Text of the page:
Cream of the crop
1. Troy Tulowitzki, Col, SS (6)
2. Hanley Ramirez, Mia, SS (13)
3. Jose Reyes, Mia, SS (21)
4. Jimmy Rollins, Phi, SS (49)
5. Starlin Castro, ChC, SS (57)
6. Elvis Andrus, Tex, SS (60)
7. Asdrubal Cabrera, Cle, SS (63)
8. Alexei Ramirez, CWS, SS (85)
9. J.J. Hardy, Bal, SS (106)
10. Derek Jeter, NYY, SS (108)
11. Jhonny Peralta, Det, SS (123)
12. Erick Aybar, LAA, SS (126)
13. Dee Gordon, LAD, SS (130)
14. Marco Scutaro, Col, SS (165)
15. Yunel Escobar, Tor, SS (198)
16. Emilio Bonifacio, Mia, SS, 3B, OF (210)
17. Ian Desmond, Was, SS (233)
18. Sean Rodriguez, TB, SS, 2B, 3B (243)
19. Jason Bartlett, SD, SS (252)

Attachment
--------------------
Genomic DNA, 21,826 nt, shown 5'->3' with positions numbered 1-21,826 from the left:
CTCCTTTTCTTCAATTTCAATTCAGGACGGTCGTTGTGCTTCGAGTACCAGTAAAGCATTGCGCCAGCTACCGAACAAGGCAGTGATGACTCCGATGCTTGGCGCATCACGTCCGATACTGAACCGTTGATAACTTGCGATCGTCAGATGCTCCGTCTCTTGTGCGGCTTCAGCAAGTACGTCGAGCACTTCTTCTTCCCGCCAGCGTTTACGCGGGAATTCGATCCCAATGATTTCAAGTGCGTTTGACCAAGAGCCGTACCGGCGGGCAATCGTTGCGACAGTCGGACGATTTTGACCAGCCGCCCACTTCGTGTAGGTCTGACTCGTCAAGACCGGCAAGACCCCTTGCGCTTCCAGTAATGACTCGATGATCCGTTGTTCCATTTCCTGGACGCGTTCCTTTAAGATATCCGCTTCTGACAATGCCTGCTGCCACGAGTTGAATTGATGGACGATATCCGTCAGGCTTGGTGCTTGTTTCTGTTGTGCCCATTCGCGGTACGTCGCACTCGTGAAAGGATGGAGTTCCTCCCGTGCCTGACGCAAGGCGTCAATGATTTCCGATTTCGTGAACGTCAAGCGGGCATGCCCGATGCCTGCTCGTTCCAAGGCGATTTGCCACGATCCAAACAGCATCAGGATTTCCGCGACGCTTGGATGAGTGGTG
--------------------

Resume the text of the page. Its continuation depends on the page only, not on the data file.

20. Alcides Escobar, KC, SS (257)
21. Stephen Drew, Ari, SS (259)
22. Cliff Pennington, Oak, SS (277)
23. Zack Cozart, Cin, SS (288)
24. Rafael Furcal, StL, SS (295)
25. Jed Lowrie, Hou, SS, 3B (303)
26. Alex Gonzalez, Mil, SS (319)
27. Tyler Pastornicky, Atl, SS (364)
28. Eduardo Nunez, NYY, SS, 3B (369)
29. Ruben Tejada, NYM, 2B, SS (397)
30. Clint Barmes, Pit, SS (418)
31. Ryan Theriot, SF, SS, 2B (424)
32. Brendan Ryan, Sea, SS (446)
33. Alexi Casilla, Min, 2B, SS (455)
34. Robert Andino, Bal, 2B, SS, 3B (465)
35. Willie Bloomquist, Ari, SS, OF (471)
36. Tyler Greene, StL, 2B, SS (474)
37. Jamey Carroll, Min, 2B, SS (478)
38. Freddy Galvis, Phi, SS (492)
39. Andrelton Simmons, ATL, SS (517)
40. Miguel Tejada, FA, SS, 3B (531)